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Today’s the second day of Libra hearing. Amid questions of safety, compliance and consumer protection, Marcus kept stressing that Libra project would seek proper approval and registrations with the relevant authorities.
Lawmakers on the United States House of Representatives Financial Services Committee met today to discuss the possible effects of Facebook’s proposed Libra cryptocurrency project on the financial system.
Committee chair Rep. Maxine Waters opened the hearing with an indictment of Facebook’s past behavior. In her statement, Waters said that there was a, “demonstrated pattern of failing to keep consumer data private on a scale similar to Equifax.” Waters added that Facebook, “allowed malicious Russian state actors to purchase and target ads,” which purportedly influenced the 2016 U.S. presidential elections.
Threat to Financial Systems
Senator Scott asked what is Libra going to do to protect the financial system? Marcus answered that even though Libra is based in Switzerland, it is registered with FINCENT.
“For every account open in Calibra, we’ll make sure that KYC is done. Approach that Libra is taking is using blockchain as an additional reinforcement. We will file every suspicious happening.”
Senator Huizenga wanted to know why does Libra need to have reserves? Marcus explained that they believe that for high-quality payment tool, the digital currency has to be stable, and a lot of them are now very volatile.
“It’s a stability issue – if it’s stable it’s a good money.”
Senator Perlmutter asked where are those reserves he’s talking about? He asked about how to buy something concrete with Libra. The thing is, Libras will be fully reserved; basically, every time a user trades traditional currency for Libra, that money will go into the reserve and stay there until the customer withdraws money from the system.
Calibra’s custody of the keys and coins means the company can move money between its wallet’s users without relying on the blockchain itself; the only time the blockchain gets involved is when a customer wants to send money outside of Facebook to a wallet or service developed by another company.
Marcus said they are discussing with G7 about this issue and added that buying something or sending money to someone would be similar like in the case of Venmo. However, Marcus said, they are not regular intermediary because of much lower costs for people who need it most.
Perlmutter was pretty frank saying:
“We think you’re a bank but you’re not a bank. If you were a bank, we would regulate heck out of you. I want to support you but also don’t want to see anybody hurt here.”
Marcus explained that exactly this is the reason why they announced their plans early – to ensure that they have regulatory sites arranged.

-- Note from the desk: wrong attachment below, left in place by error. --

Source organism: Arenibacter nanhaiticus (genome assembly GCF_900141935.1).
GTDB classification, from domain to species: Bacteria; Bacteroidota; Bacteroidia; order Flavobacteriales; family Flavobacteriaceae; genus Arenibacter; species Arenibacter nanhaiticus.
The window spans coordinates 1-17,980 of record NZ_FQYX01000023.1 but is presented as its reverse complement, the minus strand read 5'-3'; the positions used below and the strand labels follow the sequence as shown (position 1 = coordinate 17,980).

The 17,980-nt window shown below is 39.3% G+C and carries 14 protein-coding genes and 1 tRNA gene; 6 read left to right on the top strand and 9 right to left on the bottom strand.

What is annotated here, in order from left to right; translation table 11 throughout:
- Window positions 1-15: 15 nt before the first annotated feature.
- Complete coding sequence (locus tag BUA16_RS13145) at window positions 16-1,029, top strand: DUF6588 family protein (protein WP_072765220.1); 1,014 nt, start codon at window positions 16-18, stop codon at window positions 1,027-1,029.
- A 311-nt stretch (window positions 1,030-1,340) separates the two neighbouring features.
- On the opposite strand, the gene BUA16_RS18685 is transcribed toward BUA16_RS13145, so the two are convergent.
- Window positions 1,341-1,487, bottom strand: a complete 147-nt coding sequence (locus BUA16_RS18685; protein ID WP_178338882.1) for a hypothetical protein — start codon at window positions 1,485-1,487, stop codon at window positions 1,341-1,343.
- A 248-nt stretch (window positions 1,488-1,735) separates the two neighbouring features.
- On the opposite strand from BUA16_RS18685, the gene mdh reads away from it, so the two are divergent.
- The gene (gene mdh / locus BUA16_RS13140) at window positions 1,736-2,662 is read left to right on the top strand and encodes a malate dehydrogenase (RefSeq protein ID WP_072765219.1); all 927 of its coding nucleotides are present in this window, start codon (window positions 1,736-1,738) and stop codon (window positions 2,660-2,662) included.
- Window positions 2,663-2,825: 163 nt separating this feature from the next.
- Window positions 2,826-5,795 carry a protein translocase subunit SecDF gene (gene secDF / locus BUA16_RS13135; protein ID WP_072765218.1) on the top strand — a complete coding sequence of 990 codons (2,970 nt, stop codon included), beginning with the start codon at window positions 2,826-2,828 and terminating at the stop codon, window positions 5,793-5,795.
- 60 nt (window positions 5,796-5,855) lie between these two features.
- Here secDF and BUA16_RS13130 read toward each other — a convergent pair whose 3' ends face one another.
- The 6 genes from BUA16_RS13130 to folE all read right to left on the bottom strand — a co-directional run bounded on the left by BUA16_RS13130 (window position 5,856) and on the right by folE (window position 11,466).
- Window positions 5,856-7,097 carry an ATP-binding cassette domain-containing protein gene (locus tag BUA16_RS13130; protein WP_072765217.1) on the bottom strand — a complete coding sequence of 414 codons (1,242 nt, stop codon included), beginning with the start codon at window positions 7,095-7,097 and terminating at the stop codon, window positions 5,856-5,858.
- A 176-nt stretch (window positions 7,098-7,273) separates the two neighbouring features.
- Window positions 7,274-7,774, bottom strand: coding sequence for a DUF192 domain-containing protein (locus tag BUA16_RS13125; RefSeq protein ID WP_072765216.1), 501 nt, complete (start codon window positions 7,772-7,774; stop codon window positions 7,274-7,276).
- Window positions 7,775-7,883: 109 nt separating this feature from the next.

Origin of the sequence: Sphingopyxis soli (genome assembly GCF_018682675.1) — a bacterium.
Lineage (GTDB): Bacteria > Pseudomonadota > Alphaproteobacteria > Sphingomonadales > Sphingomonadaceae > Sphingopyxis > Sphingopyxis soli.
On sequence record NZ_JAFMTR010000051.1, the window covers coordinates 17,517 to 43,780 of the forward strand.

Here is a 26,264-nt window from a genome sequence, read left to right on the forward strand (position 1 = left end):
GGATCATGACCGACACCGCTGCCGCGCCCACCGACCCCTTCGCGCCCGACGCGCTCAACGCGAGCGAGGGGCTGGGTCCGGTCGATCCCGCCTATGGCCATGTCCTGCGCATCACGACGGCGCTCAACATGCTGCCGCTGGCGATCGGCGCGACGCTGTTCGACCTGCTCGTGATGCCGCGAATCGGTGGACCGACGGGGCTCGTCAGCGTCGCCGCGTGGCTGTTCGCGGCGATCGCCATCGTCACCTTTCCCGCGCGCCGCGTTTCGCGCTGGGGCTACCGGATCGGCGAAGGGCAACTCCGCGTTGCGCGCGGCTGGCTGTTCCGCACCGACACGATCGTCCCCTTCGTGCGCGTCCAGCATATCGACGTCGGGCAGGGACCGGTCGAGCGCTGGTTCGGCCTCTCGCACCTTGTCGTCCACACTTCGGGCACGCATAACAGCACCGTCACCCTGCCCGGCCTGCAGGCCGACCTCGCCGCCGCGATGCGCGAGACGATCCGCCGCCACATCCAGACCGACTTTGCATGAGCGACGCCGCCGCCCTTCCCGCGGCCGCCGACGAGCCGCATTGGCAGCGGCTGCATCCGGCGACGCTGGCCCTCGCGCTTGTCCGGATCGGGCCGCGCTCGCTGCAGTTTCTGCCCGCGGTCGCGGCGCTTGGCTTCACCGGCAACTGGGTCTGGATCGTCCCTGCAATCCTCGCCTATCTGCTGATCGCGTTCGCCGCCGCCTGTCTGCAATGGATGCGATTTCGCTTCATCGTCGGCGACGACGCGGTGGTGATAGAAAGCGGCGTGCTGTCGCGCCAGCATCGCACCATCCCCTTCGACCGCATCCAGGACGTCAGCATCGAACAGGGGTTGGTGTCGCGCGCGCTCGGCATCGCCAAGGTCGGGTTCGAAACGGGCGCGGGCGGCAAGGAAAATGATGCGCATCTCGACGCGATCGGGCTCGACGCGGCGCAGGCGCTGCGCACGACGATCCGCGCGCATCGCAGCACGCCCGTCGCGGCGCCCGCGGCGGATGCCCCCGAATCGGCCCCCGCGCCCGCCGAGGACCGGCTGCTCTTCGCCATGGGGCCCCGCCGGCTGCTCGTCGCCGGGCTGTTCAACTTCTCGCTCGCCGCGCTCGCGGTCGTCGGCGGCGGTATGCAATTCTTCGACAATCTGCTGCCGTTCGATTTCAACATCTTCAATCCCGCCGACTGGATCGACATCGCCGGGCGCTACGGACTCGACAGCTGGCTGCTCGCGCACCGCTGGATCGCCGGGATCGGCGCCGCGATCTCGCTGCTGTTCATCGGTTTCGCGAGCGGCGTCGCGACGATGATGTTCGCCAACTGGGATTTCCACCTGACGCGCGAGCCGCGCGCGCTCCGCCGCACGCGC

Senator Himes was worried about deflation of currencies that are in the Libra’s basket (Sterling for example) because Libra is said to be backed up with the basket of different currencies.
Marcus admitted that for sure there will be fluctuations.
“We have looked historically at the volatility of dollar in last 20 years and if you look at the fact that the half of the basket is in dollars – it should be pretty stable.”
However, Himes wanted to know what is a difference Libra has from exchange-traded funds (ETFs):
“This looks to me as an ETF to me. Elaborate to me why it isn’t ETF. if you have security backed by other security – you are an ETF.”
Marcus said Libra is a payment tool.
“Nobody will buy Libra as investment – it’s for stability. This product will not be actively managed. You cannot use ETFs for payments.”
Stiver asked a question that actually bothers a lot of people and future Libra users:
“What’s in it for somebody that already has a bank, and his financial situation covered by bank?”
Marcus answered that there’s not much. He said that he doubts that people will pay their rent with Libra any time soon. However, it will be good if you want to send money abroad – you can easily connect your debit cards to the wallet and send it abroad much cheaper.
Mark Zuckerberg vs. Osama bin Laden
Senator Sherman didn’t ask anything but used his 5 mins to have a monologue seemingly forgetting that USA is not the only country in the world. He said:
“We need to bring Mark Zuckerberg here. The consequence of innovation is when Osama bin Laden flew into those two buildings. This is not Libra but Zuck Buck. This is Mark Zuckerbergs baby.”
Senator Barr noted that there is always a presumption that private sector innovation is bad:
“I think it should be reversed. Presumption in this hearing seems to be in the wrong place. What percentage of users of users are unbanked?”
Marcus said that Facebook does not have data of its unbanked users, however, he said that over 8 million of U.S. households are unbanked. He said that they do not want to compete with the dollar nor they plan to come close to its size.